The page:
Weird wind pattern for the Bay Area.
by Mike Godsey, firstname.lastname@example.org
So I am gearing up for resuming Bay Area forecasting last night by looking at all the models. And looking at the WRAMS I see something impossible. I went to sleep assuming that is was just a bug in the model output and the forecast would return to reality by dawn today. No such luck.
As you know when we have powerful NW winds at the surface at the ocean buoys always flow smoothly to the Bay Area coast. Then they are funneled through NW to W facing gaps in the coast range, accelerate and thine hit the Bay Area water.
Looking at the LEFT image note that the WRAMS model output shows a huge lulll inbound from the west just north of the Golden Gate. This is the same “BUG” that bugged me last night. So I had to start doing some real bottomsup meteorology to dig into all the empirical data to see if this lull was possible..
I soon realized that 850mb portion of the NPH t about 5000 feet was pushing a ridge over far Northern California and there would be NNE winds over the bay which atypically were not dying in the afternoon. And Mt. Tam would be creating lee side turbulence from this flow that would interfere with the inbound NW wind for Crissy, Coyote & 3rd.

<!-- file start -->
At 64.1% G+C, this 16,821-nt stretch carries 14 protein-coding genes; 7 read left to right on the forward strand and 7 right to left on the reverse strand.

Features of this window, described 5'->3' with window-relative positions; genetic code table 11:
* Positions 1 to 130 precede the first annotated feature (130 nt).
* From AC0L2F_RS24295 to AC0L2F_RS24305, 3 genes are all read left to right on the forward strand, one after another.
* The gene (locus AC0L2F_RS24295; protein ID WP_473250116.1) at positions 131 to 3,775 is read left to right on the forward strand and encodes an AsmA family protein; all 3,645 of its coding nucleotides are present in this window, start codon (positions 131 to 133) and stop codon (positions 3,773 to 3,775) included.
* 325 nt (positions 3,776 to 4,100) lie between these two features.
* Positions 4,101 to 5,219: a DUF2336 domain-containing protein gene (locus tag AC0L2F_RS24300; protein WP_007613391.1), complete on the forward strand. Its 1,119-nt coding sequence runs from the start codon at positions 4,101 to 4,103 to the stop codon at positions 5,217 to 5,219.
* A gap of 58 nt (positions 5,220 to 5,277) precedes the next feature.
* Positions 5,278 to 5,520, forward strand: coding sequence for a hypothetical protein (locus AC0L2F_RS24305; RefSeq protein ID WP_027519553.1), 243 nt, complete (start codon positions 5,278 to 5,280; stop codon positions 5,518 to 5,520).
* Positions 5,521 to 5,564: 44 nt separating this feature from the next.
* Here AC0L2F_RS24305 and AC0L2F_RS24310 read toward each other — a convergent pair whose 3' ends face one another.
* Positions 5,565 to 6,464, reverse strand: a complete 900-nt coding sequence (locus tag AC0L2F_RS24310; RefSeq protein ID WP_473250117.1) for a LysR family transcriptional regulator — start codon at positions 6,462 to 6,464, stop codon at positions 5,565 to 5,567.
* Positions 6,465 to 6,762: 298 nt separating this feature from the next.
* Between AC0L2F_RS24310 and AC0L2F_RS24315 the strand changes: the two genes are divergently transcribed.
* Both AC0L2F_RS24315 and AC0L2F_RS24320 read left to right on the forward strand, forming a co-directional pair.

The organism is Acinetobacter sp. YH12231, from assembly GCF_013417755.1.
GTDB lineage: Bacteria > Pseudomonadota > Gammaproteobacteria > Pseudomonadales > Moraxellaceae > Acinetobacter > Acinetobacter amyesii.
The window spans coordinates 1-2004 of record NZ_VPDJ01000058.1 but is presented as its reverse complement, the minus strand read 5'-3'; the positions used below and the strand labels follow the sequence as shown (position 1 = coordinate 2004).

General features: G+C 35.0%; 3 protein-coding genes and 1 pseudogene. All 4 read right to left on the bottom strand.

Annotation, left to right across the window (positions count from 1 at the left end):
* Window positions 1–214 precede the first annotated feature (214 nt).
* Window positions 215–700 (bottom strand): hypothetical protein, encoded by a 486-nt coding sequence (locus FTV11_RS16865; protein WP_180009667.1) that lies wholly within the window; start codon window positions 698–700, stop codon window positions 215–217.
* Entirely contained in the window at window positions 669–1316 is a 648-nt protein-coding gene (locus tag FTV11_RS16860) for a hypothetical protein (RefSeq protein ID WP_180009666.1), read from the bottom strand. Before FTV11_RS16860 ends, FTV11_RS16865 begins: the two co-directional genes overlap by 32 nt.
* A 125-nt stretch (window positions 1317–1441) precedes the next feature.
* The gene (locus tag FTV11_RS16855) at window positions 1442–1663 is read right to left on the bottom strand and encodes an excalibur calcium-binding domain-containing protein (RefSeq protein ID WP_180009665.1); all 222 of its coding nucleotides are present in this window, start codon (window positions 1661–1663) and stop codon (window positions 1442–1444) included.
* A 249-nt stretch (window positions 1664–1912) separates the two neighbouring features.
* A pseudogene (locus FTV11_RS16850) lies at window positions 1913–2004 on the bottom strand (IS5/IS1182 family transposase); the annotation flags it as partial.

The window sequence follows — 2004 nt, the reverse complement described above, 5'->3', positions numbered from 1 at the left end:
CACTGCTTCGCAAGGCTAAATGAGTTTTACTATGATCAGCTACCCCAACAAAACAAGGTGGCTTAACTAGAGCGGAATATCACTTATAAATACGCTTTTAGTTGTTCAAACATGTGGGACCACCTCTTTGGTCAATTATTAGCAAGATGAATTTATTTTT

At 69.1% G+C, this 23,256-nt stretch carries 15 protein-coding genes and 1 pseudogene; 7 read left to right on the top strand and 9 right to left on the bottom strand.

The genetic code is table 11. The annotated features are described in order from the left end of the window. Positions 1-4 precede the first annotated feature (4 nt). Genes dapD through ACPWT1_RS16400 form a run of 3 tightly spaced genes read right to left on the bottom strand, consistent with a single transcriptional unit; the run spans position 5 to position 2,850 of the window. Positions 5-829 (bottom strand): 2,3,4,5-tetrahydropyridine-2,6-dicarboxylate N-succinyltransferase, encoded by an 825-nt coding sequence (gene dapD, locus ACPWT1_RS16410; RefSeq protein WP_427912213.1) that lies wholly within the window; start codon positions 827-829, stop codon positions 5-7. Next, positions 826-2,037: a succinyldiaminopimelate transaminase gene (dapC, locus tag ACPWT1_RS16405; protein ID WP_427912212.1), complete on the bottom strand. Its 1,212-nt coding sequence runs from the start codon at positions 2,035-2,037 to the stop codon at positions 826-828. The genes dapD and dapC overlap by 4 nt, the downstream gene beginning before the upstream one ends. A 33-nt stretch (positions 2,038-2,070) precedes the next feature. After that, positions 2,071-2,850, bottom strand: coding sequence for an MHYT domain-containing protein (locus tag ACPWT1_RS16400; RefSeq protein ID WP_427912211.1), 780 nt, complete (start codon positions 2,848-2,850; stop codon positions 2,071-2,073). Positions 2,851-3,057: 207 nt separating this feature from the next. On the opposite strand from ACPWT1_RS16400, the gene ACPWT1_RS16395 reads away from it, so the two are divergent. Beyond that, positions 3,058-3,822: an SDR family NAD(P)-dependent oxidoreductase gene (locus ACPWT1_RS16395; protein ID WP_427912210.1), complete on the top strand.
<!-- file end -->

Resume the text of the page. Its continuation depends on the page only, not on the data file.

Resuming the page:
The same thing would be triggered by the North Bay mountains which could disrupt the inbound wind for Pt. Isabel and Berkeley.
While Mt. Livermore on Angel Island could do the same for Treasure Island.
We will have to wait until this afternoon to see how all this pans out. Maybe the models and I are a bunch of Chicken Littles.